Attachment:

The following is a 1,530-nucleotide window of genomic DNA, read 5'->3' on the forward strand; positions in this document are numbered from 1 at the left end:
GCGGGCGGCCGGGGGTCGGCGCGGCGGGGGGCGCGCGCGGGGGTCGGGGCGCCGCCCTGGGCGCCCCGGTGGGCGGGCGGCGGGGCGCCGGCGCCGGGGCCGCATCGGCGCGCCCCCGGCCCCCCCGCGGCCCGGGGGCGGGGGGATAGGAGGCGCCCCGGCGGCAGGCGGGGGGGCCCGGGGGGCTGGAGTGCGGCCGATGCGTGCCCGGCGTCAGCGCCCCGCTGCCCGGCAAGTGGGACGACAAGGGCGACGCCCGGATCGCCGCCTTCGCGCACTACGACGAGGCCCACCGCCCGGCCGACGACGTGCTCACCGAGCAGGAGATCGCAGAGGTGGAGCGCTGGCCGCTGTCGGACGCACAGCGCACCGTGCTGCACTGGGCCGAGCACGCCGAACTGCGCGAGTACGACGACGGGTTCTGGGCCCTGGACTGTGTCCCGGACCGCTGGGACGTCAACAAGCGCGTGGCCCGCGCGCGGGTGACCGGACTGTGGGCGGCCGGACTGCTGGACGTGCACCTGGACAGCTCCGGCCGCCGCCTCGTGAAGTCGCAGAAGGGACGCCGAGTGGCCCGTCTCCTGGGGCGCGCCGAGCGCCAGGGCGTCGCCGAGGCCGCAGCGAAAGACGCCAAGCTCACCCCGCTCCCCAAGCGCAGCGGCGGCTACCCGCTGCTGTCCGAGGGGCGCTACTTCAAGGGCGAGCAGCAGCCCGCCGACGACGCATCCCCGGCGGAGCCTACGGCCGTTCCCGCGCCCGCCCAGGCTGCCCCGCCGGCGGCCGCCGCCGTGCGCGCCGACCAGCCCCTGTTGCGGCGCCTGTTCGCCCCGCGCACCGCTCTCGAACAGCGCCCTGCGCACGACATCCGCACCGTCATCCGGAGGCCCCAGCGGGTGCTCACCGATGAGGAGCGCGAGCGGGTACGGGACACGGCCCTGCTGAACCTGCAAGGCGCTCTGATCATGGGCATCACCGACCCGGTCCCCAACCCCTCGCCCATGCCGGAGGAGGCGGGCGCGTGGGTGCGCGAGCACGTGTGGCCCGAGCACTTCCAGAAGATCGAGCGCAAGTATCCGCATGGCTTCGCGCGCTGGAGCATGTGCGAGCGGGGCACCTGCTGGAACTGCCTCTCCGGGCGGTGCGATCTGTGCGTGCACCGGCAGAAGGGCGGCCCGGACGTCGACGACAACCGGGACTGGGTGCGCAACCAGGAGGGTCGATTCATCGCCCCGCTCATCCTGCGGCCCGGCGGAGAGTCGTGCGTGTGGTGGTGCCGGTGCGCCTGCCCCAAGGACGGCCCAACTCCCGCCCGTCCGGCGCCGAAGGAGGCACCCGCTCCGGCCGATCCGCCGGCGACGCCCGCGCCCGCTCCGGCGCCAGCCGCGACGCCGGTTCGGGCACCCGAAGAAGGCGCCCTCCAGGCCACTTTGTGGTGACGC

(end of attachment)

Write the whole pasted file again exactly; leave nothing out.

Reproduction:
The following is a 1,530-nucleotide window of genomic DNA, read 5'->3' on the forward strand; positions in this document are numbered from 1 at the left end:
GCGGGCGGCCGGGGGTCGGCGCGGCGGGGGGCGCGCGCGGGGGTCGGGGCGCCGCCCTGGGCGCCCCGGTGGGCGGGCGGCGGGGCGCCGGCGCCGGGGCCGCATCGGCGCGCCCCCGGCCCCCCCGCGGCCCGGGGGCGGGGGGATAGGAGGCGCCCCGGCGGCAGGCGGGGGGGCCCGGGGGGCTGGAGTGCGGCCGATGCGTGCCCGGCGTCAGCGCCCCGCTGCCCGGCAAGTGGGACGACAAGGGCGACGCCCGGATCGCCGCCTTCGCGCACTACGACGAGGCCCACCGCCCGGCCGACGACGTGCTCACCGAGCAGGAGATCGCAGAGGTGGAGCGCTGGCCGCTGTCGGACGCACAGCGCACCGTGCTGCACTGGGCCGAGCACGCCGAACTGCGCGAGTACGACGACGGGTTCTGGGCCCTGGACTGTGTCCCGGACCGCTGGGACGTCAACAAGCGCGTGGCCCGCGCGCGGGTGACCGGACTGTGGGCGGCCGGACTGCTGGACGTGCACCTGGACAGCTCCGGCCGCCGCCTCGTGAAGTCGCAGAAGGGACGCCGAGTGGCCCGTCTCCTGGGGCGCGCCGAGCGCCAGGGCGTCGCCGAGGCCGCAGCGAAAGACGCCAAGCTCACCCCGCTCCCCAAGCGCAGCGGCGGCTACCCGCTGCTGTCCGAGGGGCGCTACTTCAAGGGCGAGCAGCAGCCCGCCGACGACGCATCCCCGGCGGAGCCTACGGCCGTTCCCGCGCCCGCCCAGGCTGCCCCGCCGGCGGCCGCCGCCGTGCGCGCCGACCAGCCCCTGTTGCGGCGCCTGTTCGCCCCGCGCACCGCTCTCGAACAGCGCCCTGCGCACGACATCCGCACCGTCATCCGGAGGCCCCAGCGGGTGCTCACCGATGAGGAGCGCGAGCGGGTACGGGACACGGCCCTGCTGAACCTGCAAGGCGCTCTGATCATGGGCATCACCGACCCGGTCCCCAACCCCTCGCCCATGCCGGAGGAGGCGGGCGCGTGGGTGCGCGAGCACGTGTGGCCCGAGCACTTCCAGAAGATCGAGCGCAAGTATCCGCATGGCTTCGCGCGCTGGAGCATGTGCGAGCGGGGCACCTGCTGGAACTGCCTCTCCGGGCGGTGCGATCTGTGCGTGCACCGGCAGAAGGGCGGCCCGGACGTCGACGACAACCGGGACTGGGTGCGCAACCAGGAGGGTCGATTCATCGCCCCGCTCATCCTGCGGCCCGGCGGAGAGTCGTGCGTGTGGTGGTGCCGGTGCGCCTGCCCCAAGGACGGCCCAACTCCCGCCCGTCCGGCGCCGAAGGAGGCACCCGCTCCGGCCGATCCGCCGGCGACGCCCGCGCCCGCTCCGGCGCCAGCCGCGACGCCGGTTCGGGCACCCGAAGAAGGCGCCCTCCAGGCCACTTTGTGGTGACGC